swerve 0.2.0

Quick and easy multithreaded file server for local front end development
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Quick and easy multithreaded file server for local development


A common misconception about swerve is that the name is a play on the word "serve", as in the purpose of a file server. Contrary to this, swerve actually stands for "Simple Werve" - the goal being to make it super simple to werve your files from anywhere on the filesystem.

While swerve does nothing innovative, the goal is to have a fast performing file server with minimal set up and tear down time, as well as minimal request time spent inside the server itself. Current features are limited to serving files, but the roadmap includes API mocking to make front end development even easier.



  1. Download the binary for your OS from the releases page
  2. Put swerve somewhere in your $PATH, or modify your $PATH to inlcude the folder containing swerve
  3. Do one of two things:
    1. Open up a command prompt and cd to the folder containing your files and run swerve
      cd "$HOME/projects/my_awesome_site"
    2. Open up a command prompt and run swerve, specifying your target directory
      swerve -d "$HOME/projects/my_awesome_site"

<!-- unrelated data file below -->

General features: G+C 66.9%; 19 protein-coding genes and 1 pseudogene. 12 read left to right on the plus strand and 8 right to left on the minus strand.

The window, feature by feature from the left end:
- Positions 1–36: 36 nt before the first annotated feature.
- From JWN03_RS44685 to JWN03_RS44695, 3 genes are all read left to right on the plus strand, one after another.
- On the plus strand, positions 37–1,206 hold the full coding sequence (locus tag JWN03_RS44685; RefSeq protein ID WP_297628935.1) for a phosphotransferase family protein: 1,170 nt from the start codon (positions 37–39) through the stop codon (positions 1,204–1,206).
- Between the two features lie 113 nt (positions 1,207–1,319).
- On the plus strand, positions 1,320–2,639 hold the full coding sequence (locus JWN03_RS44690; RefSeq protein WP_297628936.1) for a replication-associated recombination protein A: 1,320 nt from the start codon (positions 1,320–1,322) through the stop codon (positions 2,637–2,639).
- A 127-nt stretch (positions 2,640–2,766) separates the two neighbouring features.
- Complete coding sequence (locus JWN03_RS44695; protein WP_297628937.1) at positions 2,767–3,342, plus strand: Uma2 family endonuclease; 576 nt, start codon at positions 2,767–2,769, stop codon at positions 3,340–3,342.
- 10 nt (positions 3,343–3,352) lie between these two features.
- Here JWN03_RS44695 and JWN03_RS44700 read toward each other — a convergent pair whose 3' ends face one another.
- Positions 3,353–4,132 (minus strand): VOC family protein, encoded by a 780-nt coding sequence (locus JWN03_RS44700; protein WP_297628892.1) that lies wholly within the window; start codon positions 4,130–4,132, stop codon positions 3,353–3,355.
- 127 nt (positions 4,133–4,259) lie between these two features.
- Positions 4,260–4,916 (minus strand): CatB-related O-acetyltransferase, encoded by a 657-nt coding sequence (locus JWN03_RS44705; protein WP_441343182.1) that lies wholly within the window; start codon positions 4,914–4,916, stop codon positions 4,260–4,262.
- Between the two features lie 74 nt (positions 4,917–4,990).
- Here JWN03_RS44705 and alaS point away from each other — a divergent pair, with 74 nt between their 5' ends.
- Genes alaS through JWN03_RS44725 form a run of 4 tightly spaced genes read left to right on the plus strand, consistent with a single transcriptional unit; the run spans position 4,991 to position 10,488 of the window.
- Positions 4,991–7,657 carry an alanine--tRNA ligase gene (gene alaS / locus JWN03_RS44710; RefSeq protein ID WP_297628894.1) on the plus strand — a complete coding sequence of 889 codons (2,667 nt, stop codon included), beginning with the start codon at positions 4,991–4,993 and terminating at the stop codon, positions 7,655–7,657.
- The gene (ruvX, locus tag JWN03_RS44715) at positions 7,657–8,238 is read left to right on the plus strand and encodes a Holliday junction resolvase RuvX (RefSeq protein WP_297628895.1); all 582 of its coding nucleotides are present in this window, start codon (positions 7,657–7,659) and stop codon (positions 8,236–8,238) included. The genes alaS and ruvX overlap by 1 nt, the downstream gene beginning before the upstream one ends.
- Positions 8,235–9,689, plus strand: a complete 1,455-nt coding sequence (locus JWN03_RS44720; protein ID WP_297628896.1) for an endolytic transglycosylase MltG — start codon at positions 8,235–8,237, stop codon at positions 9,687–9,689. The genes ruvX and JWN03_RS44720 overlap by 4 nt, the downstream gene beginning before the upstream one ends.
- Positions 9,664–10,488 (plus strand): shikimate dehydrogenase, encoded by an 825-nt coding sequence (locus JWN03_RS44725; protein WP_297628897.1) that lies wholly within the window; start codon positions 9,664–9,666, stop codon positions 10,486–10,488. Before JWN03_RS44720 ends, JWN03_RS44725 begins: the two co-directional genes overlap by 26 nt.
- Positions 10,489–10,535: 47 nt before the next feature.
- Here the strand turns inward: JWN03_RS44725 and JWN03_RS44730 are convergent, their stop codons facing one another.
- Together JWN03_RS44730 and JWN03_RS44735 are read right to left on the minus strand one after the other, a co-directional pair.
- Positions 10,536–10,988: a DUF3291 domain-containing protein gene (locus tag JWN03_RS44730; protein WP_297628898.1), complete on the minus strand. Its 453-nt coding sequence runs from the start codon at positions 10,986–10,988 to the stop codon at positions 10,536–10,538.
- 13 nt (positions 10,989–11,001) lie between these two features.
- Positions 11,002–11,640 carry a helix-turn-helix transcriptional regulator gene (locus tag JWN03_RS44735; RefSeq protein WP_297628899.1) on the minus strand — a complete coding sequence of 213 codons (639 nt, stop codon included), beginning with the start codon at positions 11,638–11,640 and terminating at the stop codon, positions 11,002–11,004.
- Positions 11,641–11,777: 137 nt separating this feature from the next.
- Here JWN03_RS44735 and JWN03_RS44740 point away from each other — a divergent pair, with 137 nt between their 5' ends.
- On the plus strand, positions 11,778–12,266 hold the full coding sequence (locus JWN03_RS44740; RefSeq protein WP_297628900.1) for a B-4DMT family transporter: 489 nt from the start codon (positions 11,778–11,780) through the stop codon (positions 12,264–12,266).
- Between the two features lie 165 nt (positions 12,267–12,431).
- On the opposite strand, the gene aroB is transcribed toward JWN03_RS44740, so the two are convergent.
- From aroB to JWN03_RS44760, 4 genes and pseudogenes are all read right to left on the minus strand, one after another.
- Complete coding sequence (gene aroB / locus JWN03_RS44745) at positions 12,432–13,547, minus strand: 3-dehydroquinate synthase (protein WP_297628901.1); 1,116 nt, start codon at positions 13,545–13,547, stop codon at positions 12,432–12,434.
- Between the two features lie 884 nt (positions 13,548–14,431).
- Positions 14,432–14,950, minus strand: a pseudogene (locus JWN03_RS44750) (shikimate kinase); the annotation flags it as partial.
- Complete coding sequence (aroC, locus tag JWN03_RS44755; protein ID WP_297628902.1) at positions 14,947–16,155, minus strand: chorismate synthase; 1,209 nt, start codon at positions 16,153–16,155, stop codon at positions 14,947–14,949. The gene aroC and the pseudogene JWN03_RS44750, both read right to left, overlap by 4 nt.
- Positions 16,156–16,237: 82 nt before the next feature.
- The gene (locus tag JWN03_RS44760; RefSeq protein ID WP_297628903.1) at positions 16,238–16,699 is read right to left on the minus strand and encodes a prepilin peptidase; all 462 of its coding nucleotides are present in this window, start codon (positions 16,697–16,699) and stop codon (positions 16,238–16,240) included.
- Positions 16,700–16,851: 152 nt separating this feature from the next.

From source

To build and install swerve from source, you will need rustc 1.22.0-nightly or later as well as the Cargo package manager

  1. In a command prompt, run cargo install swerve

This will build a copy of swerve on your local machine in case there isn't a binary built for your platform. A little bit anticlimactic, but pretty simple.


You can print out the usage text at any time by running swerve -h or swerve --help. The currently supported options are:

Option Param Description Notes
-h, --help Print out the help text
-d, --dir path; string Use the target directory as the root for serving files File paths are jailed, and will not be able to escape the root directory. Defaults to the directory in which the swerve command was run
-p, --port port; unsigned int Run the server listening on the given port Defaults to 8200
-a, --address address; string Bind the server to this network address, allowing remote connections Defaults to localhost, preventing remote connections
-t, --threads thread count; unsigned int Create this number of threads in the thread pool, to use for serving files concurrently Defaults to 32. Performance may be improved on lower end machines by decreasing the number of worker threads
-q, --quiet Don't print anything to stdout Useful if you're spawning swerve from another process and need to monitor stdout
--no-index Don't attempt to serve an index.html file from a directory path By default, swerve will treat directories as requests for an index.html file. e.g. /foo/bar is treated as /foo/bar/index.html